Are we over worrying fiddling with polls?

I've seen a lot of press recently about the actions of a Nation State attempting to interfere in the outcome of an election in another Nation State. My immediate thought is so what? Any Nation State should be concerned with the politics of other Nation States and ought to be sufficiently concerned to make the result as favourable as possible to them. This will not be done overtly - you will not find a Nation State saying we want Bob to win and not Alice. Rather I'd expect every Nation State would have discussions at government level on how they would work with any other Nation State in the event of change of government or even in the event of change of a senior minister.

So in the age of widespread social media, of global media, of global business supply chains, of interlinked economies, the nature of influence can be very nuanced. So lets put some names here: Would Russia be expected to want to influence the votes in either the US Presidential election, or the Brexit referendum? I'd say the answer is obviously yes.

So what's the controversy? I think it's technology allowing old fashioned espionage to get a massive boost. The shady worlds of Graham Greene, and of John le Carré's Smiley, where a word here, a bit of pressure there, and simple coercion peppered around, could swing a situation in the favour of one side or the other. So what happens when millions of words are spread around that cast doubt on one party and subtly promote the other? What if those words are coordinated to swing a particular position? What if small acts of pressure are multiplied at the speed of the internet? What if the source of all of this can be masked by the very nature of global economics? Then a Nation State would be naive to not take advantage. So if we accept that this is legitimate in the way in which Nation States keep tabs on each other then how does the victimised Nation State protect itself?
The first step in defence is to recognise that this will happen. However defence is difficult if the intent is to swing a government by a few seats to tilt the balance of power. Elections in first past the post results can be seen to swing from party to party in fairly predictable patterns with a period of status quo often sitting between swings. So in the UK we've gone from Tory to Labour to Tory to Labour in a long series of cycles. It took a fairly radical societal change to move from Whigs and Tories to Labour and Tories and every so often the 3rd party comes close to tipping the balance. How many votes are needed to swing to change political direction? Can a marketing and data analysis of trends find the critical lever? That is the promise of big data and it'd be a foolish person that would suggest we cannot be influenced. If we cannot be influenced then advertising would not work and quite simply there is lots of apocryphal evidence that advertising works.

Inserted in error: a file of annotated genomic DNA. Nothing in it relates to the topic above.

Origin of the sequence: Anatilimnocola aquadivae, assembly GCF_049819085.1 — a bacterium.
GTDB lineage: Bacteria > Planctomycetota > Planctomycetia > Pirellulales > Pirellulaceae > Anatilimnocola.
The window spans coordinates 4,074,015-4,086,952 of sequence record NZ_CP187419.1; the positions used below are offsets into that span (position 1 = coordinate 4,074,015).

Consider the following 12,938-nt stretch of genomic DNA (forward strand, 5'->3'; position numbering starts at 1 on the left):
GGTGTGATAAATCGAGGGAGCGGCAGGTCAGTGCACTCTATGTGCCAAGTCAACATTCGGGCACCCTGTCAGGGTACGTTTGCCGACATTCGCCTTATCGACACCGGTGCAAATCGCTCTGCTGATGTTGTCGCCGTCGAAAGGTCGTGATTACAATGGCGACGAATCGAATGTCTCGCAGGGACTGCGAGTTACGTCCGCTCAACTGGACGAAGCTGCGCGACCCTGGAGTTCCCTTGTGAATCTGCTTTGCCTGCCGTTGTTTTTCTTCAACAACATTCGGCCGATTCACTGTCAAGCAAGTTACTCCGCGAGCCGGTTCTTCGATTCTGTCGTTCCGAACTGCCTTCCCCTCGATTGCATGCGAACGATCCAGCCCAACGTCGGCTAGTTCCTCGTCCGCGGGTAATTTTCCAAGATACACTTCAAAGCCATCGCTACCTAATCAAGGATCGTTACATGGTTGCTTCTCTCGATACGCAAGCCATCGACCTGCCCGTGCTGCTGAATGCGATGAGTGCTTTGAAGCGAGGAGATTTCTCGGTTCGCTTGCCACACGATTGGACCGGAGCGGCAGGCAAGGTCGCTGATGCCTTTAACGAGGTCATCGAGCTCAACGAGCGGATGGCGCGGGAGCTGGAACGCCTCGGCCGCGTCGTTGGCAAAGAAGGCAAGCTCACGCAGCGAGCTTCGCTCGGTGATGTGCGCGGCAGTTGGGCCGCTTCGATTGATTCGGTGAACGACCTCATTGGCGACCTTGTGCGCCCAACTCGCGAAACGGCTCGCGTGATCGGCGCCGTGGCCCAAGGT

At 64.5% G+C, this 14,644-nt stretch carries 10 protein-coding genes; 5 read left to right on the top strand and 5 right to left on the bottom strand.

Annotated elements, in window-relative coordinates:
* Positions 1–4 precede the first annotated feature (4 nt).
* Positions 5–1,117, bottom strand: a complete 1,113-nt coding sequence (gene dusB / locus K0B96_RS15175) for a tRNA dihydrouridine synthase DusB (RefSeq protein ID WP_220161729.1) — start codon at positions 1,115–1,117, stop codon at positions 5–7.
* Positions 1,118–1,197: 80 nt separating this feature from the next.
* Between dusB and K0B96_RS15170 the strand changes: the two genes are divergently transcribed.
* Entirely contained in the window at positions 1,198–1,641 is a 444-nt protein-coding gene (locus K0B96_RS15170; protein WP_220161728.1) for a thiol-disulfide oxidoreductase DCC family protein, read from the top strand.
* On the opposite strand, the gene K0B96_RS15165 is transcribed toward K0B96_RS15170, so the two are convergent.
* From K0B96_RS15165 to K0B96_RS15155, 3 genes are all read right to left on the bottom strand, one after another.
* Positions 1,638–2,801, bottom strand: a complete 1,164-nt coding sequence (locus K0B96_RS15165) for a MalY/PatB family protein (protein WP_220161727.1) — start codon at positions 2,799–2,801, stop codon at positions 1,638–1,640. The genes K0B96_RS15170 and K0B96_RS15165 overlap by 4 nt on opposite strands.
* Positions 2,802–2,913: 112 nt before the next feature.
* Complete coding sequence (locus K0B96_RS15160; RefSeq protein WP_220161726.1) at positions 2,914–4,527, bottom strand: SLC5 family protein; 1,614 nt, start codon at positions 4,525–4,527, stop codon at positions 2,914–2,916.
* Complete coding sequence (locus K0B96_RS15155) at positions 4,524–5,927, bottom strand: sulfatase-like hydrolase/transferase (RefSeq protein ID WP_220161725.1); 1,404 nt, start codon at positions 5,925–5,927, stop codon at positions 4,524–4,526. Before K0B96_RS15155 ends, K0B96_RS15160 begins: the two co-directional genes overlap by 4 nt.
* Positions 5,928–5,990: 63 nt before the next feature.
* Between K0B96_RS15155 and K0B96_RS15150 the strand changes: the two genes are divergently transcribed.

Can we identify good versus malicious interference? This is always going to be a difficult thing to determine. If I am a fan of Alice and I hear bad things about Bob they will probably reinforce my support of Alice. But. If I have no strong opinion of who to choose between Alice and Bob but have strong opinions on some topic then hearing that (say) Bob is strongly at odds with my view whilst Alice is much more aligned to my view then maybe I will swing towards Alice. Played over a wide enough playing field with enough subtlety a whole raft of swing voters could be edged in one direction or another. Party politicians already do this and they employ marketing agencies to help them. They play the media in this too, and they'll have overt supporter from sectors of the media. So when does the support and campaigning become a matter for national security concerns? I guess the answer is when a foreign nation state is seen to be the sponsor.

Ok - we can identify some input to an election being sourced in a foreign nation state, we may be able to trace the money as coming from that foreign nation state. What can be done about it? My guess is that any countermeasure requires a lot of intelligent analysis to sort wheat from chaff. The CIA paradigm of cyber-security doesn’t really have a comfortable fit to this kind of problem but this is the very core of cyber security problems. We appear to want a defence against undue influence and whilst protection of a nation state is obviously a leading contender for the application of such a defence there are many others that will benefit. For example we can counter sextortion, radicalisation, net-borne viruses and others.

My challenge is to work across the community in standards to evolve the CIA paradigm in such a way that we can give leverage to the intelligent human that can make a targeted prosecution against the “bad party” in these kind of things.


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